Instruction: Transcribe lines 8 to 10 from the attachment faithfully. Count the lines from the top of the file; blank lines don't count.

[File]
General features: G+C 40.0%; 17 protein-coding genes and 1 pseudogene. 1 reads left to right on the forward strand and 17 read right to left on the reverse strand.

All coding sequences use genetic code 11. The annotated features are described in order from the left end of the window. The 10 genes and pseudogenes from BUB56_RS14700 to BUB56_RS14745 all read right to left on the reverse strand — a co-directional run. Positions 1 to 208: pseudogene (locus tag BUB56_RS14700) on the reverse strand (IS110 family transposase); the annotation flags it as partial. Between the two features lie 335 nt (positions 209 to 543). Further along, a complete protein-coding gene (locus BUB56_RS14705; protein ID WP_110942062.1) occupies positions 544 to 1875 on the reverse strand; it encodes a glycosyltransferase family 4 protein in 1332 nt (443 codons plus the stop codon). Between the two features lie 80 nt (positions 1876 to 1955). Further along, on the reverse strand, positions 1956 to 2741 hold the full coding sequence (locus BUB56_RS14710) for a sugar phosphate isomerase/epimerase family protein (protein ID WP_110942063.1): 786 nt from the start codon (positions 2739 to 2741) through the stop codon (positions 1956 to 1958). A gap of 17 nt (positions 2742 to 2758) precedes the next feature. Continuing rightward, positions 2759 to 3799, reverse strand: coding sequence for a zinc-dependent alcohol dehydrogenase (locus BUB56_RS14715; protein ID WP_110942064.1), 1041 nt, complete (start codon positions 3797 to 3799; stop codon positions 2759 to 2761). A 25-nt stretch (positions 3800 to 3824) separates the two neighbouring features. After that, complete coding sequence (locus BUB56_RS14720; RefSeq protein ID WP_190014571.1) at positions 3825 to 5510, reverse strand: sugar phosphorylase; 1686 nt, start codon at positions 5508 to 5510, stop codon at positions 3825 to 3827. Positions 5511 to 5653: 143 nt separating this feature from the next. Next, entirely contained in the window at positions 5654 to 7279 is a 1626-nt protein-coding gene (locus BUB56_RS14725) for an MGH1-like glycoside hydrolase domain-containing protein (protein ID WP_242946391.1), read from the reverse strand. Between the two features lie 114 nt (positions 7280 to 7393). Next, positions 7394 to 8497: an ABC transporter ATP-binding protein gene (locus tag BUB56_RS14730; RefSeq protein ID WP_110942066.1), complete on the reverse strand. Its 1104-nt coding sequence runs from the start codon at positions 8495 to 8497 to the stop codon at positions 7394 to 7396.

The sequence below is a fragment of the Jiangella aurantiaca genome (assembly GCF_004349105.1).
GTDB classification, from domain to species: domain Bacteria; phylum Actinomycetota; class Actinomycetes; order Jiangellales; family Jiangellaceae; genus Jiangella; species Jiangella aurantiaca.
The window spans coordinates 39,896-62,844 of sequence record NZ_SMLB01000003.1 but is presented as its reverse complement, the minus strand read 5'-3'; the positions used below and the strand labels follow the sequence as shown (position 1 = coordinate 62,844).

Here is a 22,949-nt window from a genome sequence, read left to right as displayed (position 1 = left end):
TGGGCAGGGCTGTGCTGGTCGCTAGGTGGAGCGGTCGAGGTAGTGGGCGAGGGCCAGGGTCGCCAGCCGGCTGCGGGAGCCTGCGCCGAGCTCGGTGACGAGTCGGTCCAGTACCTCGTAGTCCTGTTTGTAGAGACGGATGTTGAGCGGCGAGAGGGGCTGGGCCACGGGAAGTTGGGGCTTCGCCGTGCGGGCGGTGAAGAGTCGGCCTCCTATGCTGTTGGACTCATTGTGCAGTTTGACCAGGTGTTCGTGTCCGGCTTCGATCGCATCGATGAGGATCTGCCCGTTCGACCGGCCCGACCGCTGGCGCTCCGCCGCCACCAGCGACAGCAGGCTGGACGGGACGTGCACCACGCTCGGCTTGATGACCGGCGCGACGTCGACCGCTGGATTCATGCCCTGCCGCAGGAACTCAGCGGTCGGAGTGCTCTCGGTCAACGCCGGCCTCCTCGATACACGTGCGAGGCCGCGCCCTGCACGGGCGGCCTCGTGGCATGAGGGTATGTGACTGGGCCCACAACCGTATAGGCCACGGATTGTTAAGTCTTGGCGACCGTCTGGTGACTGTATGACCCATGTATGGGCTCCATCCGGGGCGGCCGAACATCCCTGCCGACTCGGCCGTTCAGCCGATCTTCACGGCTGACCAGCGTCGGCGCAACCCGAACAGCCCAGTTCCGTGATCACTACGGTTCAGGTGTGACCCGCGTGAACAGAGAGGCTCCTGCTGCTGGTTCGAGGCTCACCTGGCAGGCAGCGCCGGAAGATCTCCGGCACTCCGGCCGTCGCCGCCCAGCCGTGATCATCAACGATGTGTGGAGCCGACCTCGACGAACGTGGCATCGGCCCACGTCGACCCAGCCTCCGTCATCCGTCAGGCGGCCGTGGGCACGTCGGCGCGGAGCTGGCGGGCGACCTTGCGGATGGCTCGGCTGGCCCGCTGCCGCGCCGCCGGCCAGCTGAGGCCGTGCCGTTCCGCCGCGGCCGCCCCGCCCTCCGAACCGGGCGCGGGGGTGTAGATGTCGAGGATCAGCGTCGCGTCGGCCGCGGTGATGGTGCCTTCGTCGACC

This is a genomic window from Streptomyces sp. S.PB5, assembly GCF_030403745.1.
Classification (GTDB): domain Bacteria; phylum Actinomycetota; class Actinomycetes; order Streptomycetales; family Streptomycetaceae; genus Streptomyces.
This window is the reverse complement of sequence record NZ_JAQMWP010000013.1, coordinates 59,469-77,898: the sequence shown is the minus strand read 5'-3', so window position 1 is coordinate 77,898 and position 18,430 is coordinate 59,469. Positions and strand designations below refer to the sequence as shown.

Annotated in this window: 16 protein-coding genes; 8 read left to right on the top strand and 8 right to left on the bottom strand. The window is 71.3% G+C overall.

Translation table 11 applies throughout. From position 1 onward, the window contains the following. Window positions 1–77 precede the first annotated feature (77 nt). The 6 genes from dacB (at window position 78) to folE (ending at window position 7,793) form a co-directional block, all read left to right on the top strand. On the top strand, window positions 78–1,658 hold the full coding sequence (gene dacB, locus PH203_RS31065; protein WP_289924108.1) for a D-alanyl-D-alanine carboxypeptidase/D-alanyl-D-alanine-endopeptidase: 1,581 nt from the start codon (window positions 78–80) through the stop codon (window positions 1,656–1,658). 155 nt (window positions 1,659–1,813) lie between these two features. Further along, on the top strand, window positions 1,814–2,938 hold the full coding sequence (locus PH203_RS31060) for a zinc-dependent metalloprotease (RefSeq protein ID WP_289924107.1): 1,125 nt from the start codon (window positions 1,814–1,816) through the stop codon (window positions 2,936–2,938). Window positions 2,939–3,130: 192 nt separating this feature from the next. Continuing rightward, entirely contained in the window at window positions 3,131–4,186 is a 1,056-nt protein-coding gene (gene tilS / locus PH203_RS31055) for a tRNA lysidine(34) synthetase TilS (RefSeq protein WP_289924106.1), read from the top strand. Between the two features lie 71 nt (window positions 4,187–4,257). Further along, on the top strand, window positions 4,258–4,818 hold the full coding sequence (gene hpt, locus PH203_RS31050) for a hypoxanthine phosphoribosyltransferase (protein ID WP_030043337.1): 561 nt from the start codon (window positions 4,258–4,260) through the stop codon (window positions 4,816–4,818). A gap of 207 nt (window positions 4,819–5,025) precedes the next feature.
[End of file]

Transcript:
This is a genomic window from Streptomyces sp. S.PB5, assembly GCF_030403745.1.
Classification (GTDB): domain Bacteria; phylum Actinomycetota; class Actinomycetes; order Streptomycetales; family Streptomycetaceae; genus Streptomyces.
This window is the reverse complement of sequence record NZ_JAQMWP010000013.1, coordinates 59,469-77,898: the sequence shown is the minus strand read 5'-3', so window position 1 is coordinate 77,898 and position 18,430 is coordinate 59,469. Positions and strand designations below refer to the sequence as shown.